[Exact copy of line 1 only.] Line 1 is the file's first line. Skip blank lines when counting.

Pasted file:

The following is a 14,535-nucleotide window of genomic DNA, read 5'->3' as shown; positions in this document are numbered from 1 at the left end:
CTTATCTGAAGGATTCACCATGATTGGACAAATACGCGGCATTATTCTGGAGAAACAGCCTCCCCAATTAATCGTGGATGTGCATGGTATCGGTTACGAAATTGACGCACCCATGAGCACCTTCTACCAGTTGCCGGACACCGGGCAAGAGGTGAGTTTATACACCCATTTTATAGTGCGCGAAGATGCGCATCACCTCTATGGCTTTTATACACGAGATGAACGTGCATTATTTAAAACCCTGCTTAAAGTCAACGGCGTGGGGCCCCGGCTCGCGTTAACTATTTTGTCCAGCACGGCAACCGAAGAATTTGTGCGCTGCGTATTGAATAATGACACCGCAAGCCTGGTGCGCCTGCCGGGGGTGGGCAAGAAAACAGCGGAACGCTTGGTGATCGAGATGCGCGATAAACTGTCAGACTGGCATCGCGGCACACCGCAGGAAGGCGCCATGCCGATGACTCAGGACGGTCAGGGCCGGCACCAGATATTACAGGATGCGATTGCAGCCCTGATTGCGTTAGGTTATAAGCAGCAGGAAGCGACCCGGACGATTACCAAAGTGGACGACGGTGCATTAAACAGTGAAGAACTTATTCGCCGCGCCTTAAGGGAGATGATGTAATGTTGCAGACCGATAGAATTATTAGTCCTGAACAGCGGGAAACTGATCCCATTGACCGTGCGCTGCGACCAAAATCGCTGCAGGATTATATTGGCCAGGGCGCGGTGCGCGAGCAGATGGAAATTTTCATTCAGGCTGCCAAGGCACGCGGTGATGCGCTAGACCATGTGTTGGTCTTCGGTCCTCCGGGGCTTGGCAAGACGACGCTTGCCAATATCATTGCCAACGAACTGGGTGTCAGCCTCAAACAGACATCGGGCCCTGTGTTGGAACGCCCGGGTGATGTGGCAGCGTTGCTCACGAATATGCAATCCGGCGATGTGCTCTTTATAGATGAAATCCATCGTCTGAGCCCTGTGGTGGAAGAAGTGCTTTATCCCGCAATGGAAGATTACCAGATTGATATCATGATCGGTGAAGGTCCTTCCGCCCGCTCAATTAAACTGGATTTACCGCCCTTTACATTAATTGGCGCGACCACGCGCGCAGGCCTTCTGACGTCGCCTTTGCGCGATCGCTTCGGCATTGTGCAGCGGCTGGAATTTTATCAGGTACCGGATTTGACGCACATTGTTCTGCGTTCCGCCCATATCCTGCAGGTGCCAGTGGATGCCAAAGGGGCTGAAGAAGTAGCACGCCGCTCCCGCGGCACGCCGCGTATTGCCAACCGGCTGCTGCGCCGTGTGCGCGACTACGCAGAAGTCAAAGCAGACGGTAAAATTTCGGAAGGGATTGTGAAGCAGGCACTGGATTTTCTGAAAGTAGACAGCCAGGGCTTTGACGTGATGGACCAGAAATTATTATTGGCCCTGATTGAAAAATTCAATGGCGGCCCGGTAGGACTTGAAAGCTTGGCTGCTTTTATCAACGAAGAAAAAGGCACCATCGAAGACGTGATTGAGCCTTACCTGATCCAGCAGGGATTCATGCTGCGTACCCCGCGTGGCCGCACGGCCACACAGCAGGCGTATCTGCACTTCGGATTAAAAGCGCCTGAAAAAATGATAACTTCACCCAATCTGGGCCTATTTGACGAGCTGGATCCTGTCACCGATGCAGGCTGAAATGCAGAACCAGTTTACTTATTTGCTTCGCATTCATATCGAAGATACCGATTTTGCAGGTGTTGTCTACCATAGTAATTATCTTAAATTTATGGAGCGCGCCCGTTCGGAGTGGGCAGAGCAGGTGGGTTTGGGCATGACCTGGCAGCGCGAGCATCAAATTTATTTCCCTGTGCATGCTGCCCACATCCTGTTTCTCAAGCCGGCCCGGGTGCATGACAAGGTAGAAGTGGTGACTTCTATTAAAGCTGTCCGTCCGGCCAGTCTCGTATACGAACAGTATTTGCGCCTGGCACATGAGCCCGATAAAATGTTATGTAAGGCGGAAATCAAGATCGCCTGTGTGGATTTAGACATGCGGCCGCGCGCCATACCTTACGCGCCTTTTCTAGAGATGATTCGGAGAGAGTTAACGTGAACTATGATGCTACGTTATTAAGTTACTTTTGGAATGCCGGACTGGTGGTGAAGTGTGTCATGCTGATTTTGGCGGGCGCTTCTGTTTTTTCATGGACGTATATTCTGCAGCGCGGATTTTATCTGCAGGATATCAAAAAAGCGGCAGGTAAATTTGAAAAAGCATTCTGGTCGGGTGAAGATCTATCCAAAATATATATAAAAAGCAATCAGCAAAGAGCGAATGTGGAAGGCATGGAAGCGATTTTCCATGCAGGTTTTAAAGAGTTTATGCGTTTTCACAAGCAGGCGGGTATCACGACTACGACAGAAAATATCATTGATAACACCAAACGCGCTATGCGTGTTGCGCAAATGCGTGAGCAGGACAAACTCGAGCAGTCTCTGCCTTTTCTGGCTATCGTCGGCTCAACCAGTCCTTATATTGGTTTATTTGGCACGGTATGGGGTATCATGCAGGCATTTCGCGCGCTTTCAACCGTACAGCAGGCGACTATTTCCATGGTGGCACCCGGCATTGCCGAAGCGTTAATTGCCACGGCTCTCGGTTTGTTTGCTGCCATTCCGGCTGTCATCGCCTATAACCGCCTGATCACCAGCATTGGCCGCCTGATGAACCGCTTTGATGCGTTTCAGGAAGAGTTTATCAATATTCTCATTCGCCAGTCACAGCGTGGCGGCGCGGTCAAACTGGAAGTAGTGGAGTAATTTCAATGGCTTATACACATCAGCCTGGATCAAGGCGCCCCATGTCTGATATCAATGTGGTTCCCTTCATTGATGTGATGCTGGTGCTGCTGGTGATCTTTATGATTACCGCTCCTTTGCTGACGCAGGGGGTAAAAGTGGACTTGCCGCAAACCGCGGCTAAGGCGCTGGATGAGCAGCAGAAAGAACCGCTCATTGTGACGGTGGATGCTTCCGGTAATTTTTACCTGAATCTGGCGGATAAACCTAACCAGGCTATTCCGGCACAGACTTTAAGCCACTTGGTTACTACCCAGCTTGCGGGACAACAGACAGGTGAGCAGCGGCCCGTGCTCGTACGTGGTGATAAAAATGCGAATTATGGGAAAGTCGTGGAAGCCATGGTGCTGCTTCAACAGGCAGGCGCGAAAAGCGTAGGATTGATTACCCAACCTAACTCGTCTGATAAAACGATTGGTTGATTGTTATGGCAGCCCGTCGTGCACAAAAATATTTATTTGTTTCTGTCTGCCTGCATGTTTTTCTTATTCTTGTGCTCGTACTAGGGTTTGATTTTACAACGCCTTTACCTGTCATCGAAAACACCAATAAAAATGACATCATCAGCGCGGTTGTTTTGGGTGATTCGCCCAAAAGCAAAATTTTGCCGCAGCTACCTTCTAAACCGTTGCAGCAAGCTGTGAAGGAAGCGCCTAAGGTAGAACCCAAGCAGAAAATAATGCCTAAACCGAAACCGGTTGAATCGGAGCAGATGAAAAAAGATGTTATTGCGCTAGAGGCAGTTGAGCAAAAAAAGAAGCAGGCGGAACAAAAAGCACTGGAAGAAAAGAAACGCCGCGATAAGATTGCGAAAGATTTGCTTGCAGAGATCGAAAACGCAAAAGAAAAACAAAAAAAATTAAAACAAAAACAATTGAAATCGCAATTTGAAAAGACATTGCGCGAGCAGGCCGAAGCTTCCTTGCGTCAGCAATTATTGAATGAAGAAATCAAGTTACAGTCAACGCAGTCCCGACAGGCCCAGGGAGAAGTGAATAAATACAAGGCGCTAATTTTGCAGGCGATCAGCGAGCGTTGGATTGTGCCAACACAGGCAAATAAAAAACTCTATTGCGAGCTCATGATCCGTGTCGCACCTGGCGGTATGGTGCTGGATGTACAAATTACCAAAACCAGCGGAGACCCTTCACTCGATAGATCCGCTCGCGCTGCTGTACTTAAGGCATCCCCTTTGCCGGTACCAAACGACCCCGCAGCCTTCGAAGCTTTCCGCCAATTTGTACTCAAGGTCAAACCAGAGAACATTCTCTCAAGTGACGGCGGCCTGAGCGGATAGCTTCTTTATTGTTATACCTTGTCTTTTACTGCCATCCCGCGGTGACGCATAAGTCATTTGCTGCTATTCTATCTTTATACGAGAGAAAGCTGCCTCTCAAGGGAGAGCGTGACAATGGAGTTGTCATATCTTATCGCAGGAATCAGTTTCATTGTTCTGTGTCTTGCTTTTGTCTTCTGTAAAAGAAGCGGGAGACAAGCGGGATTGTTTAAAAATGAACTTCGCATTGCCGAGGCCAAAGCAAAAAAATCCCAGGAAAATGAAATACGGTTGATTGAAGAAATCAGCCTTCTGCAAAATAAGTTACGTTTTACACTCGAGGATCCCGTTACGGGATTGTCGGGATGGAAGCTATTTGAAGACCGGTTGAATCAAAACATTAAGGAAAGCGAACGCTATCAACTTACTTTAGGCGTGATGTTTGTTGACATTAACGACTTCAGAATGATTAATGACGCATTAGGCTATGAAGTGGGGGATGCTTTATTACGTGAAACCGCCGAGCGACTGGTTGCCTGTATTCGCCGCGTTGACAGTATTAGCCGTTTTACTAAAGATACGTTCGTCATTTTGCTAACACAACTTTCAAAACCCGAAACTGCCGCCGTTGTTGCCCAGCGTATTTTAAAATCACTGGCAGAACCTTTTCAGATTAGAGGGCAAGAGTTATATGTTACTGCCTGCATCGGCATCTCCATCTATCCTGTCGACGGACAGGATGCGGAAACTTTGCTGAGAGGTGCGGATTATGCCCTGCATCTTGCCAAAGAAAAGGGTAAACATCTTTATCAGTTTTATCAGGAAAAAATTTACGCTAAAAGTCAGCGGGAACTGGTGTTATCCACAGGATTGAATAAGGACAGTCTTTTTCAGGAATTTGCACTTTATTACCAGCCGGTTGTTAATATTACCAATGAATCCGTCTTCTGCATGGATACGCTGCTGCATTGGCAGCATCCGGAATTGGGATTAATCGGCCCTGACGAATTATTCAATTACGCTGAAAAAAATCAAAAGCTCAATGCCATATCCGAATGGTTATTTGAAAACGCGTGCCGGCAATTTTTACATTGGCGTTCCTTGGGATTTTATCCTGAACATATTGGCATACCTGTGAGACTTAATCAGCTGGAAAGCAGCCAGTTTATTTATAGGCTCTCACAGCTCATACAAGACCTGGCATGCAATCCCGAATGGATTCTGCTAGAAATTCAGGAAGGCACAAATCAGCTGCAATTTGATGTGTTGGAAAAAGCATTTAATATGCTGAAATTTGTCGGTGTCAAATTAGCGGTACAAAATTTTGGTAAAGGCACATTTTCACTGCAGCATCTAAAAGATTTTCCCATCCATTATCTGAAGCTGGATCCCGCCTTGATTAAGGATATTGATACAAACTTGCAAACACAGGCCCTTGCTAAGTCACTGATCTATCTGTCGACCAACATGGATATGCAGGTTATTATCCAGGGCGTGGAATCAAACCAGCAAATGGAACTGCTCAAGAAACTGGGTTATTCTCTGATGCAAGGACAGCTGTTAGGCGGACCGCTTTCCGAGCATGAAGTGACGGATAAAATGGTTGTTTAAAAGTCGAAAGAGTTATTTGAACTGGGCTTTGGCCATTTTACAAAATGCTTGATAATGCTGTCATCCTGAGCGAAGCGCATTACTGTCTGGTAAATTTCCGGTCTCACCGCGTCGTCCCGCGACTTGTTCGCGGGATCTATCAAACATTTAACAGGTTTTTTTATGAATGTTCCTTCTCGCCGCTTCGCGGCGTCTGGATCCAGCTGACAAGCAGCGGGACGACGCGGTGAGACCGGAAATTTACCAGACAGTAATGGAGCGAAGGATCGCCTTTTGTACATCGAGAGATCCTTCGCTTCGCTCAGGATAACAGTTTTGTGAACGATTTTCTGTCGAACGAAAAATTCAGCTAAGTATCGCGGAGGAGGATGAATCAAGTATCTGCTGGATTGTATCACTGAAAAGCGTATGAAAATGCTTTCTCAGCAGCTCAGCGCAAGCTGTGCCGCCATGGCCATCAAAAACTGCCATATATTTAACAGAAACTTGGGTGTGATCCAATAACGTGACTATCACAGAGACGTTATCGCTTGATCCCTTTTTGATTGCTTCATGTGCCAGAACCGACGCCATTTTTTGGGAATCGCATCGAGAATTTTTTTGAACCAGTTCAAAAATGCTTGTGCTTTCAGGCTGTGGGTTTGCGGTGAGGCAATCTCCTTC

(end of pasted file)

The following is a 14,535-nucleotide window of genomic DNA, read 5'->3' as shown; positions in this document are numbered from 1 at the left end: